5 Songs To Summarize The Career Of Paul Butterfield Blues Band

5 Songs To Summarize The Career Of Paul Butterfield Blues Band | I Love Classic Rock Videos

The Paul Butterfield Blues Band live in 1978 - Blues And Jazz Channel / Youtube

Headed by the blues harmonica player and singer Paul Butterfield, the Paul Butterfield Blues Band revived the genre in the sixties with their own Americanized twist. The blues outfit was relentless with their musical style, being raw and indulgent at the same time. Here are some of the most memorable songs from the Paul Butterfield Blues Band.

“East-West” – East-West (1966)

“East-West” is a masterpiece from the get-go, with a blues-driven riff progression but paired with a jazzy rhythm section. Of course, the harmonica parts by Butterfield himself gives the song that extra tang as it stretches beyond the 10-minute mark.

“Born In Chicago” – The Paul Butterfield Blues Band (1965)

Taken from guitarist Mike Bloomfield’s constant collaborator, Nick “The Greek” Gravenites, the Butterfield Blues version of the song has clinical precision exhibited on the guitar playing, while the vocals bring in the balance with Butterfield’s rich and harmonic performance.

“Driftin’ and Driftin'” – The Resurrection of Pigboy Crabshaw (1967)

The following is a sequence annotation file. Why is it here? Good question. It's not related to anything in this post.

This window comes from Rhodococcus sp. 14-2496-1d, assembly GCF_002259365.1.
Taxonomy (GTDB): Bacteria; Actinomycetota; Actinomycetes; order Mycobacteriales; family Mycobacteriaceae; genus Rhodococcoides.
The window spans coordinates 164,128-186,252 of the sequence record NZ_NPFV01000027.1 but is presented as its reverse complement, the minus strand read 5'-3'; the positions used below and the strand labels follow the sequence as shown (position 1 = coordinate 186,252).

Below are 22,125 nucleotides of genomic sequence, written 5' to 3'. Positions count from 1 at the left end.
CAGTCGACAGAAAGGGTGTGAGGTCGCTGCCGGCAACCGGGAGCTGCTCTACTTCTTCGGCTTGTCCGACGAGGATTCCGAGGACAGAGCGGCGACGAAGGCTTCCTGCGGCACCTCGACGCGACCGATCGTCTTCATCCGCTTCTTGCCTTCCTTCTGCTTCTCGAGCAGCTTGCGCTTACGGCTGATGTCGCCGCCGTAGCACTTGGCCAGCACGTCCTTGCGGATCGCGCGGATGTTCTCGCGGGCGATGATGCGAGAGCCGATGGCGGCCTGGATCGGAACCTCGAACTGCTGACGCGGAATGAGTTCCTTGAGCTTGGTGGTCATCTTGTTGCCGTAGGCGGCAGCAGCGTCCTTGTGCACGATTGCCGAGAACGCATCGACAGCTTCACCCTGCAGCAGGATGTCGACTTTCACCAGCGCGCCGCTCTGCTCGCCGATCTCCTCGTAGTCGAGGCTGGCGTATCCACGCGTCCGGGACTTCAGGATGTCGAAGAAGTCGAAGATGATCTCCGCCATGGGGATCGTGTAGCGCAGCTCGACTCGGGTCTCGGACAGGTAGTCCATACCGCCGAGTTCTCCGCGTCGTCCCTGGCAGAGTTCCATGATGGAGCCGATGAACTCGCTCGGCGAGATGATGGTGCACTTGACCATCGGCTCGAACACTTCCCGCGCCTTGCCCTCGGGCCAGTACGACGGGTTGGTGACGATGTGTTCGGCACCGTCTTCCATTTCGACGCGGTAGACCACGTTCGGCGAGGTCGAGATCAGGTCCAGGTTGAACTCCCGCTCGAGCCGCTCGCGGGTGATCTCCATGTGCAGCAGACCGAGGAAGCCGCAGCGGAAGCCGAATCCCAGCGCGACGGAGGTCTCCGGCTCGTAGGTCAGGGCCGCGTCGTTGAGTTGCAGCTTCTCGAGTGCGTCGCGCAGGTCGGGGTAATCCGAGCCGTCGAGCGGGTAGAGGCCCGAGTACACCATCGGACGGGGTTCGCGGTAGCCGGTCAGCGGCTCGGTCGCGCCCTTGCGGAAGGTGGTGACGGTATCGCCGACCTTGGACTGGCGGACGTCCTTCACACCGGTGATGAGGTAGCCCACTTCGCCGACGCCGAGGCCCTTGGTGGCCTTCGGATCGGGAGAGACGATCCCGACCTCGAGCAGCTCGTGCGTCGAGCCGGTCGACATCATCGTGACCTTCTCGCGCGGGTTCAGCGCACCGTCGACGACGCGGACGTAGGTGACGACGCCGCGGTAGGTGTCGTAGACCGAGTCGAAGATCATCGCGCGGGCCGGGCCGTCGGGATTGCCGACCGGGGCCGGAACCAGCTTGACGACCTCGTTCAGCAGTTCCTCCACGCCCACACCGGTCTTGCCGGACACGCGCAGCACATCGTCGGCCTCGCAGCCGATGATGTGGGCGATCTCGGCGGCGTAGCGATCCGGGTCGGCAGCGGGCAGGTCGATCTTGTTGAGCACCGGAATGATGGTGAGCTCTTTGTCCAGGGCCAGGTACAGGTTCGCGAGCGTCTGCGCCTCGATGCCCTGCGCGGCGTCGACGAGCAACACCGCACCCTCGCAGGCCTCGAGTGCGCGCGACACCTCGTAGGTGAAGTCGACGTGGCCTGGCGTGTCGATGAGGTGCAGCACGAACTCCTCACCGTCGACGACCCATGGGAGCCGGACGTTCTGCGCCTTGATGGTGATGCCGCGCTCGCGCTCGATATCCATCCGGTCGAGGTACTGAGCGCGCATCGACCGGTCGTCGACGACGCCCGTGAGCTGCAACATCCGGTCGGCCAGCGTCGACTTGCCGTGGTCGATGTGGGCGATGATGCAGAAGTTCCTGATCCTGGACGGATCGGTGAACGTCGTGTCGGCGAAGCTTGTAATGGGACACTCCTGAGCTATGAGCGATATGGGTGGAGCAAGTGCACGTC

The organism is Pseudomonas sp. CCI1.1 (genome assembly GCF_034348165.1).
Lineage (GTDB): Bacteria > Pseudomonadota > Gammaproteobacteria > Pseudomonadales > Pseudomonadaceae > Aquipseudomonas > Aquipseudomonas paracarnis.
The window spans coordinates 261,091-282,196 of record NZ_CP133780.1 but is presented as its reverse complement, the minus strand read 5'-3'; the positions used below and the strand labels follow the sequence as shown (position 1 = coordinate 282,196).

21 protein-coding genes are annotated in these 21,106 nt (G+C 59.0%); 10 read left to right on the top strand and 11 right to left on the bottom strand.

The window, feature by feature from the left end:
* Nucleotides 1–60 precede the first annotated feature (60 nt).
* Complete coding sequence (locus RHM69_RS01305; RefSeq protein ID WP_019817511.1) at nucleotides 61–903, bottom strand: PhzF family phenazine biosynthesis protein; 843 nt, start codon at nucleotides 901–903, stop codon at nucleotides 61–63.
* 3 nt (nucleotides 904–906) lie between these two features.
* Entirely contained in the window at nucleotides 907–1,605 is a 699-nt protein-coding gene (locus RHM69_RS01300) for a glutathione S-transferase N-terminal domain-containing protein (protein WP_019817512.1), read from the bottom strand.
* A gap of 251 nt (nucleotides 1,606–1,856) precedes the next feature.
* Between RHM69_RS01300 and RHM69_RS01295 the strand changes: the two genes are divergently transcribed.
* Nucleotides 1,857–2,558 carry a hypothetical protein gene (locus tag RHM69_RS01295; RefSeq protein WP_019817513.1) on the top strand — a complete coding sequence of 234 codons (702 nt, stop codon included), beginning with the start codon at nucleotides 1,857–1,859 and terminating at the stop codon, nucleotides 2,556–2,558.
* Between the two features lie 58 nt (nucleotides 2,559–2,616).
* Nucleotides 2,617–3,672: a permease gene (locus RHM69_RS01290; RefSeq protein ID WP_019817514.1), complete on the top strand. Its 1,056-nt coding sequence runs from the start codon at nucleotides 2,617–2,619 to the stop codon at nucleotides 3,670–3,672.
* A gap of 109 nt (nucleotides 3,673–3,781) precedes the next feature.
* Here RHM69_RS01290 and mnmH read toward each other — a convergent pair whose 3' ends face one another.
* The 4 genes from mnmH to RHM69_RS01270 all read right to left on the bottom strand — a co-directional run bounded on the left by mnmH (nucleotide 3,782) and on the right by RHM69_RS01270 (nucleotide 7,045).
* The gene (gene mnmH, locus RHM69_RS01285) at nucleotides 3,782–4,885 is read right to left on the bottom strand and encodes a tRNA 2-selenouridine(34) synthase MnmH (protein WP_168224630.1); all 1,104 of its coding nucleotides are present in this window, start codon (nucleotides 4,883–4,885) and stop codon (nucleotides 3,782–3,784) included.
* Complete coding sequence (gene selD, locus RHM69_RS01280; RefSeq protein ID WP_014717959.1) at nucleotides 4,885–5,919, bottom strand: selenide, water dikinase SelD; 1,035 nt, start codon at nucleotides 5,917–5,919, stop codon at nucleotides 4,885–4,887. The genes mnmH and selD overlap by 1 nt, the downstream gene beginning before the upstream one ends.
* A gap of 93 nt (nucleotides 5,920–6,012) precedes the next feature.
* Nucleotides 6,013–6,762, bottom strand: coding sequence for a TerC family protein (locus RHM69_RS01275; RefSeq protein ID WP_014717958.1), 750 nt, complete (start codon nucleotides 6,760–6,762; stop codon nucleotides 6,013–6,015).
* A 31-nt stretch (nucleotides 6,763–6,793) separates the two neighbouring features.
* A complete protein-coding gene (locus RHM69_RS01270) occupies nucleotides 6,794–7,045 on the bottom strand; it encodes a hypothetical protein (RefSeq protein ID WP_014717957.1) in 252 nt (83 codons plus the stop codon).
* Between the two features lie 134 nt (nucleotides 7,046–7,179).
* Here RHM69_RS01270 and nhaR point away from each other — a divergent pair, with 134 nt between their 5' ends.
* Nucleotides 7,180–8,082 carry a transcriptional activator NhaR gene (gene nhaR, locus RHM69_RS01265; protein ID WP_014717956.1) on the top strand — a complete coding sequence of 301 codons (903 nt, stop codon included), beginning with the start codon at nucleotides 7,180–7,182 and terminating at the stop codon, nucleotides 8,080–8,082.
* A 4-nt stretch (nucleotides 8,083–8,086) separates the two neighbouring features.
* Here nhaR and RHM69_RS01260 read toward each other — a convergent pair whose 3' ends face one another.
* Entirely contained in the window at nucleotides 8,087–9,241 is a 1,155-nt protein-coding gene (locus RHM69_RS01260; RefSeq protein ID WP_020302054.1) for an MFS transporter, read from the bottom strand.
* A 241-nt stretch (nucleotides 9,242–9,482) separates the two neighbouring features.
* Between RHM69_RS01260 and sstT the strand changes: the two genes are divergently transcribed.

While the original “Driftin’ Blues” of Johnny Moore was already given justice by blues legends like Ray Charles and Eric Clapton, Butterfield’s version was something else. Their extended jam featured a brilliant horn accompaniment, and of course, vocals were top-notch and hearty, to say the least.

“Everything’s Gonna Be Alright” – Woodstock Two (1971)

As they potent as they were in the studio, the Paul Butterfield Blues band was just as capable in a live setting as well. Their Woodstock performance of “Everything’s Gonna Be Alright” became one of their landmark records, being included in Woodstock collections and bootlegs, as well as being officially distributed in Elektra Records compilations.

“Shake Your Money Maker” – The Paul Butterfield Blues Band (1965)

Dishing their own rendition of the Elmore James original proved to be successful for the band. While they stayed true to the classic arrangement and feel, the whole orchestration of their version sounded more fleshed-out and indulgent.

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